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Seeing The Cracks In Controversial Statues

Photography by Clay Williams
Dana King working on the William King Lanson Statue

Did you ever play the game Statues as a child? This is how you play:

A person starts out as the Curator and stands at the end of a field. Everyone else playing stands at the far end. The Curator turns their back to the field, and the "Statues" attempt to race across and tag the Curator. Whenever the Curator turns around, the Statues must freeze in position and hold that for as long as the Curator looks at them. If a Statue is caught moving, they are sent back to the starting line to begin again. The object of the game is for a "Statue" to tag the Curator, thereby becoming the Curator and resetting the game. 

Americans are starting to really examine the statues in their communities including here in our state. We are all acting as curators. This hour, we’re digging into the debate and we will hear from artists about sculpture today.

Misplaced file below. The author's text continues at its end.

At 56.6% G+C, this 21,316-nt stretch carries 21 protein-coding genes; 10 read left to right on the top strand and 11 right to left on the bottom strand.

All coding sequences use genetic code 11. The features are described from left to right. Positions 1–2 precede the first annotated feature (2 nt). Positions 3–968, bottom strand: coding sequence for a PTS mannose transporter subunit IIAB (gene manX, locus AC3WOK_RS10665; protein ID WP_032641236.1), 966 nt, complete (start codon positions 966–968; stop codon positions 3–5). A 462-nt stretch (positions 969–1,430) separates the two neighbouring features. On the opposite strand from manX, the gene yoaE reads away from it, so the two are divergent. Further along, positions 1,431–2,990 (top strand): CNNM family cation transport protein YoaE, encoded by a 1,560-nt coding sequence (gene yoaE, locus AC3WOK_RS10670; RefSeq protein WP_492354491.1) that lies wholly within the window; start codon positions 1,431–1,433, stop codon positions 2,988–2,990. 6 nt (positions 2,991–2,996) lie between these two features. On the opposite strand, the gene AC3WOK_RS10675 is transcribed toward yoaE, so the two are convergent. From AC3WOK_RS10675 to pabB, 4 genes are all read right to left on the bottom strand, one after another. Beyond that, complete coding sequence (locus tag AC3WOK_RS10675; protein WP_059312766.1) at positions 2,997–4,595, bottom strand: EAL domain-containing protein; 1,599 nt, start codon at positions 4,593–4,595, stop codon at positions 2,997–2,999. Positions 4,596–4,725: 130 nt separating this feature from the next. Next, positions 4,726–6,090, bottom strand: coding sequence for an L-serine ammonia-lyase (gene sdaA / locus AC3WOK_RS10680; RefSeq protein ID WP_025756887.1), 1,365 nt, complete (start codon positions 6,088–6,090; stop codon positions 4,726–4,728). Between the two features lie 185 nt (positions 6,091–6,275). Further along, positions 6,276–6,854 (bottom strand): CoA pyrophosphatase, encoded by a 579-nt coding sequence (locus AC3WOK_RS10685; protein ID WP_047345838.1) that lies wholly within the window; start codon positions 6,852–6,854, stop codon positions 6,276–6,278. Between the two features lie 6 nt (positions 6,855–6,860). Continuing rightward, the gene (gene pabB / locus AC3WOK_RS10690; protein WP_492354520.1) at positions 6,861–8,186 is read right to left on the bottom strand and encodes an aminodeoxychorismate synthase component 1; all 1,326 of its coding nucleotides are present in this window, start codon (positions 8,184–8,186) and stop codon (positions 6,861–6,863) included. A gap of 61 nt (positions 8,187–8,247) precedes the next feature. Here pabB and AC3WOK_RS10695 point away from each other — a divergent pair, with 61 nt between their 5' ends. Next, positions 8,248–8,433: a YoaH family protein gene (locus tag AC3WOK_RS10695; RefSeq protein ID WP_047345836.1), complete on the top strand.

How do you view the role of monuments in your town? We want to hear from you.


  • Dana King - sculptor and artist in Oakland, California (@danakingart360)
  • Alan Marcus - Professor at the Department of Curriculum and Instruction in the Neag School of Education
  • Marisa Lerer, Ph.D. - Associate Professor of Art History at Manahattan College and Cochair of Public Art Dialogue (@PublicArtDialog)
Lucy is the Executive Producer and Host of Connecticut Public's morning talk show, 'Where We Live.' She’s a longtime public radio reporter covering several beats including immigration, juvenile justice and child welfare issues, education, veterans affairs and the military.
Tess is a senior producer for the Connecticut Public news-talk show 'Where We Live.' She enjoys writing micro poetry and growing herbs.
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